Evol Ecol Res 14: 667-687 (2012) Full PDF if your library subscribes.
Evolutionarily stable strategies for nutrient foraging and below-ground competition in plants
Gordon G. McNickle and Joel S. Brown
Department of Biological Sciences, University of Illinois at Chicago, Chicago, Illinois, USA
Correspondence: G.G. McNickle, Department of Biological Sciences, University of Illinois at Chicago, 845 W. Taylor St. (MC066), Chicago, IL 60607, USA.
Question: How do differences in uptake kinetics caused by varying conditions of interspecific competition influence the evolutionarily stable root production strategies of plants?
Mathematical method: We present a game-theoretic model that investigates trade-offs between efficient nutrient harvest and neighbour pre-emption as evolutionarily stable strategies. The model builds upon previous game-theoretic models by incorporating potential differences in uptake capacity among competing plants, and by extending the model to interspecific competition.
Key assumptions: We assume that plants exhibit plasticity in growth that is informed by cues in the environment. We also assume that soil resources are limiting while light is not limiting to plant growth, and root costs increase linearly with root biomass. Finally, we assume a spatially implicit soil environment with infinite mixing of nutrients.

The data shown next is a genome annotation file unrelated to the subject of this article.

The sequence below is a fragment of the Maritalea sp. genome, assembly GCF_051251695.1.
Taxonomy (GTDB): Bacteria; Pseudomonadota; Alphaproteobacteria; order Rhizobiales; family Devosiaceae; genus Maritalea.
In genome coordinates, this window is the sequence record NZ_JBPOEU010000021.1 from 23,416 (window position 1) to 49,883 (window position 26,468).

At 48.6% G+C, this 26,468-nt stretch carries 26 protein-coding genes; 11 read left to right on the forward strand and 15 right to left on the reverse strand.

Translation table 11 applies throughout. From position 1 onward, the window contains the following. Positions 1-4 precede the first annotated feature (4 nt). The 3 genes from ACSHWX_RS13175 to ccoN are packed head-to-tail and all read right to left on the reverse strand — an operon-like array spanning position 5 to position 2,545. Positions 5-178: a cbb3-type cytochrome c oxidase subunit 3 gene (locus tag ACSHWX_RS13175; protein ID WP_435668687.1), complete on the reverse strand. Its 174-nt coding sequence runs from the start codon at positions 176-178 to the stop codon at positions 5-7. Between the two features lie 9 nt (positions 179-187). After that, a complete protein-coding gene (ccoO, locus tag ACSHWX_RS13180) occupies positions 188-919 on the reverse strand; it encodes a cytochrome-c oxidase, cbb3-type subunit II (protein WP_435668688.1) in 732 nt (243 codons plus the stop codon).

Conclusions: The model predicts plants should invest primarily in efficient nutrient harvest when soil fertility is low, per-root costs are high or uptake ability is low. Under these conditions, the plants produce fewer roots when neighbours are present compared with when grown alone. Alternatively, when soil fertility is high, per-root costs are low or uptake ability is high, the plants should invest heavily in more roots than are necessary to harvest available nutrients, thus pre-empting their neighbours. Under these conditions, the plants produce more roots compared with when grown alone.
Keywords: asymmetric game, best response curve, evolutionarily stable strategies, evolutionary game theory, interspecific competition, plant–plant competition, root games.
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